Giorgos Stylianou Seferiades Biography


(Literary Essentials: Great Poems of the World)

George Seferis was born Giorgos Stylianou Seferiades in Smyrna (now ızmir), Turkey. The city was largely populated by Greeks then, and Seferis’s memories of it served as an inspiration to him for the rest of his life. It was in Smyrna that he wrote his first poetry, at the age of fourteen. Shortly thereafter World War I began, and the Seferiades family left for Athens. There, Seferis continued his secondary schooling at the First Classical Gymnasium and was graduated in 1917. His father, who also wrote a few poems and made a few translations, was an expert on international law and became a professor at the University of Athens in 1919. Seferis set out to follow in his father’s footsteps, studying law at the Sorbonne in Paris from 1918 to 1924. During this period, he became familiar with French poetry, especially the works of Paul Valery, Jules Laforgue, and other Symbolists, while continuing to write a few poems of his own.

After obtaining his degree at the Sorbonne, Seferis spent a year in London; anticipating a career in the Greek foreign service, he hoped to perfect his English. Thus, seven crucial years in Seferis’s young manhood were spent away from Greece. In 1922, while Seferis was abroad, the city of Smyrna was burned and the Greek population there displaced. The “home” to which he had clung in his memories had ceased to exist, and he began to see himself in an Odyssean light, as a wanderer in search of home. After his return to Athens, he began a long career as a diplomat, working in the Ministry of Foreign Affairs. While serving as vice-consul in London in 1931, he first became acquainted with the works of T. S. Eliot and Ezra Pound, which would play...

(The entire section is 688 words.)

Giorgos Stylianou Seferiades Biography

(Great Authors of World Literature, Critical Edition)

Giorgos Stylianou Seferiades, who would later take the pen name George Seferis (seh-FEHR-ees), was born into a Greek community in Smyrna, Ottoman Empire (now zmir, Turkey), at the start of the twentieth century. Interested in poetry even as a child, Seferis moved with his family to Athens at the beginning of World War I. In 1917, Seferis graduated from the First Classical Gymnasium and shortly thereafter went to Paris to study at the Sorbonne. Although technically a student of law, Seferis continued to write poetry, and he came under the influence of the French Symbolists, including such leading figures as Charles Baudelaire, Jules Laforge, Stéphane Mallarmé, Paul Verlaine, and, most notably, Paul Valéry.{$S[A]Seferiades, Giorgos Stylianou;Seferis, George}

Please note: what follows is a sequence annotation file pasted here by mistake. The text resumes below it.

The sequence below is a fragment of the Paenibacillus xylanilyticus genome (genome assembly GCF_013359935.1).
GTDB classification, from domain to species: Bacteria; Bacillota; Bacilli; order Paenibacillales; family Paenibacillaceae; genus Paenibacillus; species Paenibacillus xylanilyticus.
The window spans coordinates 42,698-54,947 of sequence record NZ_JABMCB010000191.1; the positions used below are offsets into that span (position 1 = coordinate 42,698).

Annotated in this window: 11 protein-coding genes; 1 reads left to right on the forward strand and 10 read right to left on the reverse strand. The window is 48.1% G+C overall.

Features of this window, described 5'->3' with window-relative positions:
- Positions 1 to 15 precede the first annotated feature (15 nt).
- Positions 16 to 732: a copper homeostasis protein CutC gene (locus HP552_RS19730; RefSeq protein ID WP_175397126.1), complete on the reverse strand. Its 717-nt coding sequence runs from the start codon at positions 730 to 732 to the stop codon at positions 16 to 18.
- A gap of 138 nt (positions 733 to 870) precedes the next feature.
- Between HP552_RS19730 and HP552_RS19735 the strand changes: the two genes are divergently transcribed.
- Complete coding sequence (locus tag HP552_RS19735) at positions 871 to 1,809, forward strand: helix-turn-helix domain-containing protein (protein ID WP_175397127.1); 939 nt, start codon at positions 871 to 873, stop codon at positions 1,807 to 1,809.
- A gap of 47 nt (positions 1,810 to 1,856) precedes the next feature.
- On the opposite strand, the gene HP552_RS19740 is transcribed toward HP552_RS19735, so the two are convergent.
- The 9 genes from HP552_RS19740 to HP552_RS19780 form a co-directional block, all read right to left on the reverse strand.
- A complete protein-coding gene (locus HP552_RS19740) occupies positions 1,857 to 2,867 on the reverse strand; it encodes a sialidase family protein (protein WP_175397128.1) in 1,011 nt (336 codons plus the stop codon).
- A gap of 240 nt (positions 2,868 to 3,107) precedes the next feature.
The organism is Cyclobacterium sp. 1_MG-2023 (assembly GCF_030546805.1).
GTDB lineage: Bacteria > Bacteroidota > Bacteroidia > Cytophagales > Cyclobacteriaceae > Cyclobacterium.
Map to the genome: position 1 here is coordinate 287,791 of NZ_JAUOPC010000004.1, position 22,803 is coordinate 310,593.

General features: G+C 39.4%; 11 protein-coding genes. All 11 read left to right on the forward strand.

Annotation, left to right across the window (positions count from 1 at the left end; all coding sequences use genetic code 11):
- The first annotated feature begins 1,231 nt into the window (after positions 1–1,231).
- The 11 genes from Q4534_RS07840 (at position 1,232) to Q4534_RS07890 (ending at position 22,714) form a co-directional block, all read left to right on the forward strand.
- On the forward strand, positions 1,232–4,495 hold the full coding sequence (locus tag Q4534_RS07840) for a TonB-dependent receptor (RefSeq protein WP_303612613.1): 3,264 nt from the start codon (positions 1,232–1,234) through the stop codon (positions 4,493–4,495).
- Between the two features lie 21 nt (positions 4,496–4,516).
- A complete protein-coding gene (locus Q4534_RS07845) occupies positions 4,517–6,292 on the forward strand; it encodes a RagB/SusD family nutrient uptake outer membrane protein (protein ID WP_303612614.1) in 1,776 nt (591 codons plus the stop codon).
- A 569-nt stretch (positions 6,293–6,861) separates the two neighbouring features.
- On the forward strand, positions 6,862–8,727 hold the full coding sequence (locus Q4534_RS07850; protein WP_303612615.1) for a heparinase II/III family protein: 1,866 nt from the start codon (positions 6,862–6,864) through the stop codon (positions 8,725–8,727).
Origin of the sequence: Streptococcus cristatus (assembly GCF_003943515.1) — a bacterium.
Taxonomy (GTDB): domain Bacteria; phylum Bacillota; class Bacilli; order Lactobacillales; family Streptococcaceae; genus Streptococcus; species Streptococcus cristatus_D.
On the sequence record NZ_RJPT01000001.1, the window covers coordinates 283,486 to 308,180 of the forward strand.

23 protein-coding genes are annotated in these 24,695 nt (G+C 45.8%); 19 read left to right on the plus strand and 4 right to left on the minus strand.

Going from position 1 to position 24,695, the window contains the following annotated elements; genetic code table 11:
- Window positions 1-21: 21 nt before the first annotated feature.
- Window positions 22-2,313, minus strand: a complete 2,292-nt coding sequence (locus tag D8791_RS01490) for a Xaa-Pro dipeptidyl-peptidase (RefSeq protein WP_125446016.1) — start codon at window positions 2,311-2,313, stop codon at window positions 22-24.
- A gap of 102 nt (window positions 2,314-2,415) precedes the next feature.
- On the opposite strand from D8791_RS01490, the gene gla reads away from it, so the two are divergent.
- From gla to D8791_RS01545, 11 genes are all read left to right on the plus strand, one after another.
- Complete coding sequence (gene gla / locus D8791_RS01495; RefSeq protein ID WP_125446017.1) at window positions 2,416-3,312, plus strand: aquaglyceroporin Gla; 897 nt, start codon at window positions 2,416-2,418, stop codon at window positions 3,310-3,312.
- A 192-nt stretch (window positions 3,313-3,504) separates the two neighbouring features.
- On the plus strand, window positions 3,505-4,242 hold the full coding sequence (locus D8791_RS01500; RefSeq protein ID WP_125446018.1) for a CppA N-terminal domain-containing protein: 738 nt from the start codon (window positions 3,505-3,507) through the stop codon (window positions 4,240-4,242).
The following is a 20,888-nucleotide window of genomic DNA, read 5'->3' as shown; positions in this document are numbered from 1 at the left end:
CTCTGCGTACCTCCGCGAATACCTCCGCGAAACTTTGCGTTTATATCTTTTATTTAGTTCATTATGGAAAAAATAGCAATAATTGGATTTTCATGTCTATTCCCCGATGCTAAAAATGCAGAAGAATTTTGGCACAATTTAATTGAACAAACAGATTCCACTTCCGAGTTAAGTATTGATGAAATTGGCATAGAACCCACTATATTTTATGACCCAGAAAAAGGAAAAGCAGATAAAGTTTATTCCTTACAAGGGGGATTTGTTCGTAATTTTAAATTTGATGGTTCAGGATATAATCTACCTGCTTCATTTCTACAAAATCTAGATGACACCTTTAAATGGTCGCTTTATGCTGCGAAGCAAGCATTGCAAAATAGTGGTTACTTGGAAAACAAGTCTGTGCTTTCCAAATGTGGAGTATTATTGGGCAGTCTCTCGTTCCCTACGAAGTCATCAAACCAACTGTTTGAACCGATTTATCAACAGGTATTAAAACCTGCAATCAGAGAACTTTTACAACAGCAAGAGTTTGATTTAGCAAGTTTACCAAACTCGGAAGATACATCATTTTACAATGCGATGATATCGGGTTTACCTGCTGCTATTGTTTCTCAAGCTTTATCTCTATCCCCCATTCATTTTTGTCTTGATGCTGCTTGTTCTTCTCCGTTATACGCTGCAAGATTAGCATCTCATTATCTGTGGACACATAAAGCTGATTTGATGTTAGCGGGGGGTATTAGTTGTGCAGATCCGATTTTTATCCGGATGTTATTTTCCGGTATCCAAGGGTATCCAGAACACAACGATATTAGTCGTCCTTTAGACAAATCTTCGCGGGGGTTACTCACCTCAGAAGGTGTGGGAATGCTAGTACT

After receiving his degree and traveling widely throughout the early 1920’s, Seferis took a position with the Greek Ministry of Foreign Affairs in 1926. His service as a diplomat would eventually take him to Athens, London, and Korçë (Koritsa), Albania. While working as vice consul for the Greek diplomatic service in 1931, Seferis was exposed to the poetry of T. S. Eliot and Ezra Pound, two of the most influential poets writing in English during the early and mid-twentieth century. Seferis was particularly attracted to the dramatic voice of Eliot, and he published Greek translations of The Waste Land (1922) and Murder in the Cathedral (1935); these works were collected into Seferis’s volume T. S. Eliot in 1936. At about the same time, Seferis also began publishing poetry of his own, releasing Turning Point in 1931 and The Cistern in 1932.

The Cistern, a lyric poem of twenty-five five-line stanzas (one of them containing nothing but dots), already reflects the profound influence of Eliot. Rhythms are more typical of English pentameter lines than...

(The entire section is 772 words.)